Greece, debt-ridden and recession-hit Greece, is one of the EU countries with highest taxes on unleaded fuel. This will change and thus upwards, as the government plans too impose a special consumption tax on fuel in order to avoid hikes in the road taxes.
According to latest information issued by the European Commission (Weekly Oil Bulletin) , Greece is fourth on the EU list with the highest taxes in unleaded gasoline.
With Value Added Tax at 23% and the Special Consumption tax at €0.68 per liter Greece outdoes countries like UK, France, Belgium and Austria and certainly countries with austerity memoranda like Portugal, Spain and Italy.
According to the union of petrol stations (POPEK), the level of taxation on fuel is much higher than set by the European Union Directive 2003/16 and the taxes make 67.16% of the price of unleaded gasoline. ” The taxes are 86% above the lower taxation level allowed by the EU Directive 2003/96,” said the POPEK in a statement on Tuesday.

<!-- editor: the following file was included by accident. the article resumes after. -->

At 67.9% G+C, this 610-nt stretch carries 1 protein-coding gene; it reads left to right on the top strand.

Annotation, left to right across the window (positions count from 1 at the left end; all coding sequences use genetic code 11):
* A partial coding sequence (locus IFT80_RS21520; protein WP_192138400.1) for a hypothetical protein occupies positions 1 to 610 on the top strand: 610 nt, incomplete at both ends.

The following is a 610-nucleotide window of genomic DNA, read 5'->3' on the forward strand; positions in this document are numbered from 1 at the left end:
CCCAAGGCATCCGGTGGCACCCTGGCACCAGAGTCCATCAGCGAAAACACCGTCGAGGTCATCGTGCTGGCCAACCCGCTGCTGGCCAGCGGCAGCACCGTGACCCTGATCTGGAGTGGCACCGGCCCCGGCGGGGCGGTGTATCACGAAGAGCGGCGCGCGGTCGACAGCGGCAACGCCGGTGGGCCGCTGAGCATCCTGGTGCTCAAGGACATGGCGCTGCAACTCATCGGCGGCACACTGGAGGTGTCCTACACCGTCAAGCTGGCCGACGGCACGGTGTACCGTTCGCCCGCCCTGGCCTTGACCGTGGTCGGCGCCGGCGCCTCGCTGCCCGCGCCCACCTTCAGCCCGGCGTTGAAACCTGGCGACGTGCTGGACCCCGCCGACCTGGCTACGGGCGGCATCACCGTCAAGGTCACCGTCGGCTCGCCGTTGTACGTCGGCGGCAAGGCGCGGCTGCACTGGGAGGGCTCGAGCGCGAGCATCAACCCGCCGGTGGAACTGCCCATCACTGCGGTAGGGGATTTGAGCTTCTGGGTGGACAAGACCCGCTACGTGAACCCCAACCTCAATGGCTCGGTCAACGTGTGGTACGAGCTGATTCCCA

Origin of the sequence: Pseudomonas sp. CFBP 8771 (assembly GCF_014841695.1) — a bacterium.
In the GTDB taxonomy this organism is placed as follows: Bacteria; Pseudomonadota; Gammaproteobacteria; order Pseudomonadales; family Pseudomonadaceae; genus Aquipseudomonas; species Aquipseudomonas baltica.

Deputy Finance Minister Tryfon Alexiadis announced that the Special Consumption Tax will increase by €0.10-€0.15 as “equivalent measure” to avoid hikes on “road taxes”.
Alexiadis’ logic was that “vehicles have to pay road taxes according to the use of car and not to cc.” Therefore the hike in fuel taxes.
The logic behind Alexiadis is the usual one: the creditors that want to see money even if there is no money.
POPEK says it even better than me:
“The prospect to raise the Special Consumption Tax by 10-15 cents per liter as announced by Deputy Finance Minister Trifon Alexiadis, is presented together with a bait to reduce road tax in 2017. These are merely classic cunning plans of the ministry mandarins. This is to finance deficits via directly collectable revenues, and then depending on the results of the taxation raids to lower the road taxes after one year.”
Of course, hikes in fuel will lead to hikes in everything else like food items -just to name the most basic ones.
PS come on, make my day! Add another tax!